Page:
This is the one you were all waiting for, right? This movie seems to be the first movie people think of when they think of a dead person narrating. Perhaps it is because Kevin Spacey comes right out and tells us that we are going to see him die at some point. The funny thing is, over the course of the narration, a lot of people seem to forget this, so his death scene is still really shocking to some.
It is how Spacey delivers his narration in American Beauty that makes it so memorable. He talks speaks about the events that are unfolding like they are memories. Like he is watching a reel on a video, over and over. You can almost feel his separation from the whole thing, and I think that is why this narration works so well.
This is them, all grown up! Spacey didn’t age, Suvari looks like her head may have gained weight.
Many people seem to find different aspects of this film memorable. The husband wife relationship stands out to some. The pining that the Kevin Spacey character does for Mana Suvari is memorable to others. And of course, the homophobic homosexual neighbor subplot was intense as well.
But for me, the most memorable aspect of American Beauty was easily the introspective way in which Kevin Spacey delivered the narration, like a man who lost everything, and knew it, yet had few regrets.
Voice acting is not as easy as one may initially think, and if you look at it the right way, between acting and doing the narration in an entirely different tone then he played his character, he delivered TWO amazing performances for that film.
The Lovely Bones
I suppose little Susie Salmon (apparently her parents chose her name from the Dr. Seuss School of kid names) narrating from some perch up in Heaven is supposed to make her previous rape and murder at the hands of her neighbor in The Lovely Bones okay. Because, she is, um, in a better place? Truth be told, in this instance it works a lot better in book format than it does on film.
Peter Jackson needs to stop giving Sauron cameos in all his movies, though. It is getting awkward.
The Lovely Bones is about a little girl who gets, well, I don’t want to say it again. I think you get the point. And then she looks down from heaven (purgatory? a cloud?) and tries to help sort everything out as best she can.
Though she narrates a bit BEFORE she dies, the heart of the narration happens afterwards. It is that sort of ” I am up in a cloud, looking down on my family and the grief and suffering this caused” kind of narration, and I suppose for that reason, it just feels a little too idealistic.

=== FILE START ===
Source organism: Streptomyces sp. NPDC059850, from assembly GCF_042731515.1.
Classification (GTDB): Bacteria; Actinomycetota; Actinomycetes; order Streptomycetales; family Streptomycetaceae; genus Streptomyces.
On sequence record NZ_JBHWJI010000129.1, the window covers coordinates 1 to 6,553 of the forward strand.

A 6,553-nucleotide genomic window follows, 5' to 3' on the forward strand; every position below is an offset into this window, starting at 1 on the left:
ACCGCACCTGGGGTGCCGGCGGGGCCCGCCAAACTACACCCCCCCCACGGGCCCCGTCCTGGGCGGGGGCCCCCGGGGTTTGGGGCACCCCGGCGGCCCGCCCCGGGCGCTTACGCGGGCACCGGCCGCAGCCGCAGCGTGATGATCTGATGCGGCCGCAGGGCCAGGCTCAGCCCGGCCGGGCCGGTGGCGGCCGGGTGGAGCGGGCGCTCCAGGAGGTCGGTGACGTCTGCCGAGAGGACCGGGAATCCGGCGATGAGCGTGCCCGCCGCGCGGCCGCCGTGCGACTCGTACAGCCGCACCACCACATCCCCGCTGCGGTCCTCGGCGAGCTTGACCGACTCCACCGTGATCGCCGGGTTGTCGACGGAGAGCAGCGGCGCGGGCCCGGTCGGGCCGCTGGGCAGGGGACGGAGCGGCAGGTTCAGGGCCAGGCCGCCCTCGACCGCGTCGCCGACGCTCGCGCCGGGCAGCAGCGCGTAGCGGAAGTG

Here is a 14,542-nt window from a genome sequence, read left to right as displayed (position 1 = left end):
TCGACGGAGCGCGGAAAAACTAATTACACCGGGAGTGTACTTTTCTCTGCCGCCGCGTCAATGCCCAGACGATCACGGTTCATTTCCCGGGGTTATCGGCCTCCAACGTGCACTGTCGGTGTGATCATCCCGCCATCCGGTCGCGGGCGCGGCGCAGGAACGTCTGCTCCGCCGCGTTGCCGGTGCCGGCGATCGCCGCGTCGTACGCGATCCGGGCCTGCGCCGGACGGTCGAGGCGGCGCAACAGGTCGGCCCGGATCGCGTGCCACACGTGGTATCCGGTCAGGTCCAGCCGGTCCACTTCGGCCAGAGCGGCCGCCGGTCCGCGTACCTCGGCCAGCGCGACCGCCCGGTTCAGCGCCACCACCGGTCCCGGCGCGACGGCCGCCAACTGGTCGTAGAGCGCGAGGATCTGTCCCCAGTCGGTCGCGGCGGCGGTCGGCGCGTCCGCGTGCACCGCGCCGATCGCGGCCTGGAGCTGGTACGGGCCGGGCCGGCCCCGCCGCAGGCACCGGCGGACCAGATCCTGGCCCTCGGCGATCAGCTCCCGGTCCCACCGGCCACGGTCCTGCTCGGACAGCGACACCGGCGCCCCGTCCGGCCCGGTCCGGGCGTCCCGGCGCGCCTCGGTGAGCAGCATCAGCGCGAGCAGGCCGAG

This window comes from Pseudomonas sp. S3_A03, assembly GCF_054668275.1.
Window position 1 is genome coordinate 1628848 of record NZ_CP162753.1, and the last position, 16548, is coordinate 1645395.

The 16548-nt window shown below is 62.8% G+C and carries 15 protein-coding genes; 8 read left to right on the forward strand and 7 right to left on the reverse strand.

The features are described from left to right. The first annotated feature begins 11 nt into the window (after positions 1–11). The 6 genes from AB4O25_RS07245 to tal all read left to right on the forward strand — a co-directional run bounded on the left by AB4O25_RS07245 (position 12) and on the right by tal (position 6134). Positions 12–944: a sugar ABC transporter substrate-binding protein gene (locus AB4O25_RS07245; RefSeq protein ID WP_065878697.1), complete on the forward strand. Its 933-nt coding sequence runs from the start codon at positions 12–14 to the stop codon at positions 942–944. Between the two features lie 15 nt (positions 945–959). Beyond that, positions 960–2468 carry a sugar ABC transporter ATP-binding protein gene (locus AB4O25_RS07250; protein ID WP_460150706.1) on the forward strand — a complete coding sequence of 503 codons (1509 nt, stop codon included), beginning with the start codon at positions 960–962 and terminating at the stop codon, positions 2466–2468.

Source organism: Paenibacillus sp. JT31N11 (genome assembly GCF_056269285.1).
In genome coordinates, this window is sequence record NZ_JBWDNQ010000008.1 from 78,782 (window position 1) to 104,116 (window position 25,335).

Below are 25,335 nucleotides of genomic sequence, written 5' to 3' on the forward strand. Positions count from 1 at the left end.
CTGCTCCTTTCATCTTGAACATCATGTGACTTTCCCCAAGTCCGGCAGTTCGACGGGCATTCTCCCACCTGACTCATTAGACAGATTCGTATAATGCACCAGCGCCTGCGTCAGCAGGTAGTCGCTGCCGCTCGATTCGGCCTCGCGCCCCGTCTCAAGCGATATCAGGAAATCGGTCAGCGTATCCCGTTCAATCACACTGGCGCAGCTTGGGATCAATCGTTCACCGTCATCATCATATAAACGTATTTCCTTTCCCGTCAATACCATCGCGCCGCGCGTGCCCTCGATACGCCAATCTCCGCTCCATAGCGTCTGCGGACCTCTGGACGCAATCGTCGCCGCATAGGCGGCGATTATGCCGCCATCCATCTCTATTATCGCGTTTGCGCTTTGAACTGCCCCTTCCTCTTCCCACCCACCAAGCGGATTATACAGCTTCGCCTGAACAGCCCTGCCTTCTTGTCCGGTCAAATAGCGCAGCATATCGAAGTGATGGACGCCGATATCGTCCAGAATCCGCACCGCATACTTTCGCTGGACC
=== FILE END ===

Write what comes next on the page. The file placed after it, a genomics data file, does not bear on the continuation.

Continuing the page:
I do strongly believe that the narration is used here as a sort of a trick, a ploy. They do brutal things to this little girl, but then they appease you by trying to say: Hey look, she is narrating, and she is ok. Everything is ok! But in some ways, that is the problem when the dead narrate. I mean, can a person who was raped and murdered give an UNBIASED version of the events. Not likely.
In this case, her narration feels like it is used to quell the audience, when in most of these other examples, it is used to further the story. That is just this writer’s opinion though, so no one crucify me in the comments if you disagree. Just state your case with class and grace, and we can discuss it like gentleman.
Also, I need to ask, to anyone who is listening, when is Hollywood going to stop implying the dead help solve their crimes from the afterlife? This has NEVER happened. Stop it, Hollywood, that screwed me all up as a child. Death held no weight until I realized my Gammy wasn’t going to come to me at night and tell me where she hid her $100,000.00 necklace that she got from Jack that one night on the boat.
Honorable Mention: Joe Pesci in Casino.
This might be my favorite example of narration, ever. Pesci’s character is telling the story, unaware he is going to be killed. When it comes to part in the narration that he dies, he chokes and gags a little bit and his narration stops.
So imagine it like this, there are two Pesci’s existing on two different timelines, in what is ultimately the same Universe. They are NOT actually two Pesci’s though. It is one Pesci, and one PART of Pesci. And when the Pesci dies in the story, the other part of Pesci, naturally, dies as well, because they are one being, even if they are two PARTS of one being. Do you get it? Yeah, me neither, but it is AWESOME!
Joe Pesci has, without reason, kept toothpicks pertinent in pop culture.
The most interesting thing about having a dead person narrate for you, is that, sometimes, you don’t find out until the end. You had your hand held the whole time, and you had no idea you were holding onto a clammy, lifeless hand. It can be mind blowing, in the right context. Like RIGHT NOW, WHEN I INFORM YOU THAT I ACTUALLY DIED TWO DAYS AGO AND HAVE NARRATED THIS WHOLE ARTICLE FROM THE AFTERLIFE, which looks an awful lot like a Tim Burton film set, oddly enough.